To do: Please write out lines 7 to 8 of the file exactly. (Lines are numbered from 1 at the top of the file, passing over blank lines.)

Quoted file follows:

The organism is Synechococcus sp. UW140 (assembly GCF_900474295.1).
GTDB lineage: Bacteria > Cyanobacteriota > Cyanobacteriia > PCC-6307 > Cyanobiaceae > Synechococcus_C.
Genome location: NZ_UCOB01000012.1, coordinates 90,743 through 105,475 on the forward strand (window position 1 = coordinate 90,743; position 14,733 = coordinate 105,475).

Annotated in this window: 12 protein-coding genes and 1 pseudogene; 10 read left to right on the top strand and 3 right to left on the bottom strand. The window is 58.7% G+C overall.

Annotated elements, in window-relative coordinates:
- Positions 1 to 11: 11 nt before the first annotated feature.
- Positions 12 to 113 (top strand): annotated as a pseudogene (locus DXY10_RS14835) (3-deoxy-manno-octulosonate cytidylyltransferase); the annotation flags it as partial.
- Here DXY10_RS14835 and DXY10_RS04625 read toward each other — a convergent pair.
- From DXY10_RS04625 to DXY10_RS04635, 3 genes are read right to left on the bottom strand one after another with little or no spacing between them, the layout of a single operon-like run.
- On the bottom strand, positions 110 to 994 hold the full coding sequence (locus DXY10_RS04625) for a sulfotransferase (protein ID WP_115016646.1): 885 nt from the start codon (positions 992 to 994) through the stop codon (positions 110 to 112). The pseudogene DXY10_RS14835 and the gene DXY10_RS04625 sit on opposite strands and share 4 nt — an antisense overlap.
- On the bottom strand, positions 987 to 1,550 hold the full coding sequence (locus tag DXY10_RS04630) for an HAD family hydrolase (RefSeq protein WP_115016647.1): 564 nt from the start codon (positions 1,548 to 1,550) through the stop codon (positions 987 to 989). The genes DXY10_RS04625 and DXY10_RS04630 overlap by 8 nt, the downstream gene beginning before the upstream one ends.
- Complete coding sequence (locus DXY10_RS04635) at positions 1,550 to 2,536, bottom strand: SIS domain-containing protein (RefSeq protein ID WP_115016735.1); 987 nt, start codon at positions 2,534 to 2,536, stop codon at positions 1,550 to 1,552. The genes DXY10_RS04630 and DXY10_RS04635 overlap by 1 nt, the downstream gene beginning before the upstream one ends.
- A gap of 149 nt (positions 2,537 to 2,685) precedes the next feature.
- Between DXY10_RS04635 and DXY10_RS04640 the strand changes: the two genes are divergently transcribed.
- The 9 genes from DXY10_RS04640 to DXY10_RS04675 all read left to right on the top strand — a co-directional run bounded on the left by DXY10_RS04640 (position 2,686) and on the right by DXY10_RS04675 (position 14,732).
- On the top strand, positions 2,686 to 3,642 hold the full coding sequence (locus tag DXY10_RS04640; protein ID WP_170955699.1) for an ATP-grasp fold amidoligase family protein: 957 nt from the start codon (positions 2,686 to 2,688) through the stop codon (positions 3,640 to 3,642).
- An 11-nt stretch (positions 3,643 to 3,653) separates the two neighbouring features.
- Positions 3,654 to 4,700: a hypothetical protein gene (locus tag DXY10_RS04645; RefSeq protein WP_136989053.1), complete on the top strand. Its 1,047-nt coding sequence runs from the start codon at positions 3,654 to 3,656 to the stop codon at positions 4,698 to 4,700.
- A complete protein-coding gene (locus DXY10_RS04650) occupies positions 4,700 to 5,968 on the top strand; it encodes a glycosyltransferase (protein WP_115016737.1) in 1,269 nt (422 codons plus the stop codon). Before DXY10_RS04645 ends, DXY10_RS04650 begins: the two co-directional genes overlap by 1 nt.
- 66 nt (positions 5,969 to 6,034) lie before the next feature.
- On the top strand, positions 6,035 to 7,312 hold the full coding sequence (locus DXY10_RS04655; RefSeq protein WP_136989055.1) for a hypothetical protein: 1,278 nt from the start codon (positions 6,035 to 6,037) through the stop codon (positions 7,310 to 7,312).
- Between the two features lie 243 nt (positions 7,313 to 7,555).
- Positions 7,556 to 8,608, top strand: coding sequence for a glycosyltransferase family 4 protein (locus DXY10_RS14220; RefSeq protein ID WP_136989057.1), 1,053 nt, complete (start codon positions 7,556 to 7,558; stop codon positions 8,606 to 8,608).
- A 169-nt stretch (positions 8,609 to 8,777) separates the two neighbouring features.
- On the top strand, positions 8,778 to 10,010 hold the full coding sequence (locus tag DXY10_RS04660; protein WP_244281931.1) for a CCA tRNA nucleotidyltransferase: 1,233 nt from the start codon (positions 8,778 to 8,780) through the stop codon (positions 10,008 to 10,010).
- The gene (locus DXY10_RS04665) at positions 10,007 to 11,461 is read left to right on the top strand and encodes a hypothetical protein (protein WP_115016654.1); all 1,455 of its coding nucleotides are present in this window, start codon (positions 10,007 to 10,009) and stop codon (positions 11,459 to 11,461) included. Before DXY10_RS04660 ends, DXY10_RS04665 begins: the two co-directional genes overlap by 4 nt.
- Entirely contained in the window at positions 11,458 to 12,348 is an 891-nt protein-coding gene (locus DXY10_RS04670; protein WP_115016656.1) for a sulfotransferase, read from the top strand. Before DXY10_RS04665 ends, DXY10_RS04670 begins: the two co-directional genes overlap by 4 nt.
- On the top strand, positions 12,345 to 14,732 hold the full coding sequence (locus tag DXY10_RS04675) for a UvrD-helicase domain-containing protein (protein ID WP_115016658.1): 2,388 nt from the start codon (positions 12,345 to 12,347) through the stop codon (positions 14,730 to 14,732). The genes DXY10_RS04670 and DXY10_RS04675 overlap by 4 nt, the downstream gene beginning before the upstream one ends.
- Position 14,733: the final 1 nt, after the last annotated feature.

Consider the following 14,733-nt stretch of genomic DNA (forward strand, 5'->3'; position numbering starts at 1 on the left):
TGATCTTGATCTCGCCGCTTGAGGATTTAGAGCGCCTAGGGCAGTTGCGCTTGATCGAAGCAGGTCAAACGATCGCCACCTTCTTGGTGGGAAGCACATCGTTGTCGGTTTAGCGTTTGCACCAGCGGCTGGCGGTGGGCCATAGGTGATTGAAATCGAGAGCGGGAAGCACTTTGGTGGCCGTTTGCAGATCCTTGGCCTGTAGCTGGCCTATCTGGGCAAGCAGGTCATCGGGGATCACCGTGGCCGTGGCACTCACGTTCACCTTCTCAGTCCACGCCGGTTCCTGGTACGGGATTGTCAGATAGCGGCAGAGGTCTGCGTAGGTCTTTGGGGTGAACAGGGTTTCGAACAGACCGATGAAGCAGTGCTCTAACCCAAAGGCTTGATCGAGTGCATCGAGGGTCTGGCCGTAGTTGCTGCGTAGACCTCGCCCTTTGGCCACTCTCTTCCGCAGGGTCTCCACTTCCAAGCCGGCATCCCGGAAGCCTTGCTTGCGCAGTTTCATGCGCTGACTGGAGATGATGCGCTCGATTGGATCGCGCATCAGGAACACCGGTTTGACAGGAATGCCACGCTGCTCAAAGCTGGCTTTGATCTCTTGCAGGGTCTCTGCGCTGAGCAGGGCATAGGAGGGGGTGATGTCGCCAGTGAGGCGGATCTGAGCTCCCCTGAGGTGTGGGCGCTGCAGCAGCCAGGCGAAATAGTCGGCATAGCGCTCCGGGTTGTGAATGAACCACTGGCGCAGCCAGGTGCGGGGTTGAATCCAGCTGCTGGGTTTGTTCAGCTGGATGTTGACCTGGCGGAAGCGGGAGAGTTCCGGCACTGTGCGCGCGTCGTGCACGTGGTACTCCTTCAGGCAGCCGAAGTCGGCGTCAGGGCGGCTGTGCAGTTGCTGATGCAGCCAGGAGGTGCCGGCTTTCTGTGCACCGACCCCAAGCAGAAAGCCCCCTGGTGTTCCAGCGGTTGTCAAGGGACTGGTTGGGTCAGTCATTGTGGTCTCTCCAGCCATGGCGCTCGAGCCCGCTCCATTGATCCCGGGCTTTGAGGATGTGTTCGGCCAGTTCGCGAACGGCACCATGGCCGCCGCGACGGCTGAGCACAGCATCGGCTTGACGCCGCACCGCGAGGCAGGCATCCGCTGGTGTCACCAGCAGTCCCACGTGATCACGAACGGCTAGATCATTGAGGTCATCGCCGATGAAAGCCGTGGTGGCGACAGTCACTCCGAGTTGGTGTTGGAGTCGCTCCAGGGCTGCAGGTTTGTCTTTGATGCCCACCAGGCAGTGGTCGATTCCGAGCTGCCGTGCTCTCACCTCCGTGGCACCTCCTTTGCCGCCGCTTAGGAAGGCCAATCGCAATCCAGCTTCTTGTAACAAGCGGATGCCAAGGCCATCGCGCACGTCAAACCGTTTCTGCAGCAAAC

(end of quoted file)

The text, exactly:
- Positions 12 to 113 (top strand): annotated as a pseudogene (locus DXY10_RS14835) (3-deoxy-manno-octulosonate cytidylyltransferase); the annotation flags it as partial.
- Here DXY10_RS14835 and DXY10_RS04625 read toward each other — a convergent pair.